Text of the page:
Friday, November 6, 2009

NaNoWrimo Update

The picture on the left demonstrates a few very important things: my outdated tastes in Internet memes, my love of cute pictures of cats, and my steadily climbing NaNo word count. Stupid cats are stupid, so I suppose I should mention that, as of November 5, I have 12,145 words in my NaNoWriMo piggy bank (read: "word document").

And people said it was going to be difficult! Ha, I laugh at those imaginary people and put proverbial pen to proverbial paper everyday for at least 1,667 words. I have been keeping track of my daily word count and I will break down all of the data in a post at the end of the month. For now, suffice to say that I started out with a bang, 5,000 words on the first day, and have been coasting along since. Perhaps I will have another big push this weekend but it's not necessary: I am around 4,000 words ahead of schedule as it is.

As for strategy, I have none. I have relied on Write or Die a lot, but that is the only tid bit, the only piece of wisdom I have to offer. Everything else has just been bare-bones Write Write Write. You have read it thousands of times before in "How to Write" guides (though they usually throw in a few more tips just to justify their existence), and so have I. But who knew Neil Gaiman, Stephen King, and Carol Behrman were on to something? Who knew the best way to write is to write?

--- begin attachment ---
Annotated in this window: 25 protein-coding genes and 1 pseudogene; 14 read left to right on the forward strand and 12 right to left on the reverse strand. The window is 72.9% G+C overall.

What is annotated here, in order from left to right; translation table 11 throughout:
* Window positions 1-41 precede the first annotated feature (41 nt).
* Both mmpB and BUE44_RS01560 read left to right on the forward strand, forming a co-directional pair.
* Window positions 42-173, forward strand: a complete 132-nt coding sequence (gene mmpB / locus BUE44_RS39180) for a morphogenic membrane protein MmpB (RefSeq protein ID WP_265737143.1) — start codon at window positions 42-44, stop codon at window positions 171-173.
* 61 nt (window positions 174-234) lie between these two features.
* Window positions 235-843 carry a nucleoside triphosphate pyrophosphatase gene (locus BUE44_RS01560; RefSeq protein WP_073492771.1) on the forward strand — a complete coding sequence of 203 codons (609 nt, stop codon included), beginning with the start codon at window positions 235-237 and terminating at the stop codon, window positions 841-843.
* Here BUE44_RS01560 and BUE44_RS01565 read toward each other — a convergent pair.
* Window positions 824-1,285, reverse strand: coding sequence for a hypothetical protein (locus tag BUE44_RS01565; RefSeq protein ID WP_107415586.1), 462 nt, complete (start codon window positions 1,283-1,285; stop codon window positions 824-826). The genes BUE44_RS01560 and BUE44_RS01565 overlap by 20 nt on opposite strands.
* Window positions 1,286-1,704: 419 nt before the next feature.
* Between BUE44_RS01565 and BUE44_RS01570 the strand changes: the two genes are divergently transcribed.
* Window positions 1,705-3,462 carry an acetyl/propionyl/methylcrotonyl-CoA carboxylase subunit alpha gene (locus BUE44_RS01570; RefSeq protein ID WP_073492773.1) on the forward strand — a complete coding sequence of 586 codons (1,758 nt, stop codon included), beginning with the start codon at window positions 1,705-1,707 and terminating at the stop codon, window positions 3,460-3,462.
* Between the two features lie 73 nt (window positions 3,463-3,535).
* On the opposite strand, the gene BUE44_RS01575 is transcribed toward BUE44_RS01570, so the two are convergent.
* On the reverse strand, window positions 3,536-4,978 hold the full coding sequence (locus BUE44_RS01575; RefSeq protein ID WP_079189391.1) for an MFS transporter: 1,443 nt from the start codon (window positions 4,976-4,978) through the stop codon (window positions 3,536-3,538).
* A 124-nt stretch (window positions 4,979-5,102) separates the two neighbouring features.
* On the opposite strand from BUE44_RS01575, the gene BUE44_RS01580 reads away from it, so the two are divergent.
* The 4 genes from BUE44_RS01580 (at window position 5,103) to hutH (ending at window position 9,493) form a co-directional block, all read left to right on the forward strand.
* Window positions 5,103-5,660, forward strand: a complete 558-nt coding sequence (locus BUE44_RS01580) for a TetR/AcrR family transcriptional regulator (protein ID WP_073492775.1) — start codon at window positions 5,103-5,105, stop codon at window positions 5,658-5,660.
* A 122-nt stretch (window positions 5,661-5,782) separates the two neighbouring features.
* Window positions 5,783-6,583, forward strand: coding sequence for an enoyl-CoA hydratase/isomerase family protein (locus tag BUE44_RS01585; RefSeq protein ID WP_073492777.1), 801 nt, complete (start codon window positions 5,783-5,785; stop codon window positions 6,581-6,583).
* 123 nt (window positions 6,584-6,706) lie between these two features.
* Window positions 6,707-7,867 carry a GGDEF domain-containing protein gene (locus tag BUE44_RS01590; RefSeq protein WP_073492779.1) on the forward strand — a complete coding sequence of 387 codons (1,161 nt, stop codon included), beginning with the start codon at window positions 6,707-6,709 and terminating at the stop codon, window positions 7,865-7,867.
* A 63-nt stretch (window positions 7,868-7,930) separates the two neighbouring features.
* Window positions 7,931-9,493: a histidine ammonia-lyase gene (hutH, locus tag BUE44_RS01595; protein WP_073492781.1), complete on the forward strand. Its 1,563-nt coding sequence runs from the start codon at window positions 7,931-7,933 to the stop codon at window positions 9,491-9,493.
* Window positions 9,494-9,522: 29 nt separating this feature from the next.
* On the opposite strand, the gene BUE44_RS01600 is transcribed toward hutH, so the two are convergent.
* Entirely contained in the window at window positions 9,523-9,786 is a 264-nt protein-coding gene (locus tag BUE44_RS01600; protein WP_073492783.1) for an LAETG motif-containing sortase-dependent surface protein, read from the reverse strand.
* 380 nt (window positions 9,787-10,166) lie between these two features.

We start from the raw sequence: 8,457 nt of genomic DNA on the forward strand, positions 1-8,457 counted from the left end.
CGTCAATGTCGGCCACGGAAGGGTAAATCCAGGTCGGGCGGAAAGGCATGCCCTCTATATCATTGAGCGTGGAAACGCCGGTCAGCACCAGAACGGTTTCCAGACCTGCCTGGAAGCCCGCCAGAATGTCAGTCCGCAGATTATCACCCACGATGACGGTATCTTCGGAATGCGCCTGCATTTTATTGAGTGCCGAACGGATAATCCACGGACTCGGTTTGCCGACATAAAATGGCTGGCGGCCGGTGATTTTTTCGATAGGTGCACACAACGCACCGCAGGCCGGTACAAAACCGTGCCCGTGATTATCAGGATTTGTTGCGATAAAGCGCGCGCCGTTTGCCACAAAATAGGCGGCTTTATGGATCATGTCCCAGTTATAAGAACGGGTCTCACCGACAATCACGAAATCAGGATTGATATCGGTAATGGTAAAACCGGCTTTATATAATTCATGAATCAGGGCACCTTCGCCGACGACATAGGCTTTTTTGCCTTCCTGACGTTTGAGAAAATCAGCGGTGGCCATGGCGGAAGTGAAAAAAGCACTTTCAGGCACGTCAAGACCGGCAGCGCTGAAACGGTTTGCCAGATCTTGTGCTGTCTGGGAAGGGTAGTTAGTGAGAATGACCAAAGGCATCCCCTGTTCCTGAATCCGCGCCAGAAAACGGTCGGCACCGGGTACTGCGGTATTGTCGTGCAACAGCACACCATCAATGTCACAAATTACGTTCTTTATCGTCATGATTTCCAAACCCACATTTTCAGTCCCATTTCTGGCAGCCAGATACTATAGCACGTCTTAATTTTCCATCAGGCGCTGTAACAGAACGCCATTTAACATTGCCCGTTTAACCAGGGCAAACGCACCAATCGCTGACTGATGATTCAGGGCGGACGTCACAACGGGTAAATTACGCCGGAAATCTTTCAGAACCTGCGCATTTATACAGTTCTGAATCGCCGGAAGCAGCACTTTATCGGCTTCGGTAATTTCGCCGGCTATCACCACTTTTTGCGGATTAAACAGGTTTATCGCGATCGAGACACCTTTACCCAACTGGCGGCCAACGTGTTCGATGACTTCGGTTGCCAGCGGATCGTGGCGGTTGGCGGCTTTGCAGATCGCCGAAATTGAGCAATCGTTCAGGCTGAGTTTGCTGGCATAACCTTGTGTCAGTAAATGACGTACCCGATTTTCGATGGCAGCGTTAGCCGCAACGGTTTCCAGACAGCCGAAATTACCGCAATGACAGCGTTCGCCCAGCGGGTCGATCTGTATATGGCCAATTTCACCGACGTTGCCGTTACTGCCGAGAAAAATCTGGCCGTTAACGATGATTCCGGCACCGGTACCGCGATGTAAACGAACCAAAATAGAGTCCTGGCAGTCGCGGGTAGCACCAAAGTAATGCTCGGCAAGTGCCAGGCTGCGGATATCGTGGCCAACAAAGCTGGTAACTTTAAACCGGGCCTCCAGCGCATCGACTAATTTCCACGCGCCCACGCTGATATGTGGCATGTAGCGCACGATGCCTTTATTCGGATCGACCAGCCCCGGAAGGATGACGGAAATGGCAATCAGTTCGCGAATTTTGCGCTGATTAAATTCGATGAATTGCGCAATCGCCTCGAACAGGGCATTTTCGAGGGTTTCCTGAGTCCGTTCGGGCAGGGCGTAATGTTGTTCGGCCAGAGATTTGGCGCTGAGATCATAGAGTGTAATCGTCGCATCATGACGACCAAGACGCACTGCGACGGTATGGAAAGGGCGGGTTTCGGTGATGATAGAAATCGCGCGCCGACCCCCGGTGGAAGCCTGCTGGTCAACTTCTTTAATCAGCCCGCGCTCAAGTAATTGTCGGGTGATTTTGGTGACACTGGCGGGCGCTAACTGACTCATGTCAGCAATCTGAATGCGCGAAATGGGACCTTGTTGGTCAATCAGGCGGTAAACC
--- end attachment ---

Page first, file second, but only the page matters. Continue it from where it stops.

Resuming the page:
It has not been an easy experience, this Nah-noo-reye-moh, but it has not been terribly difficult. Reading blogs about NaNo, and reading on the main site that over 80% of last year's participants failed to reach 50,000, I had my worries. I could have crashed and burned -- and hey, it could still happen -- but somehow this fine-looking stud has pulled through. Barring disaster, I will finish handily, maybe a few days ahead of schedule. Which is great news, both for the, you know, satisfaction of a job well done, and the possibility of having a real, live copy of my novel, courtesy of I just learned about that offer today and it has proven to be a strong motivator. Nothing justifies your countless hours of writing a book like a tangible copy, that you can flip through, touch, and hold whenever you'd like.

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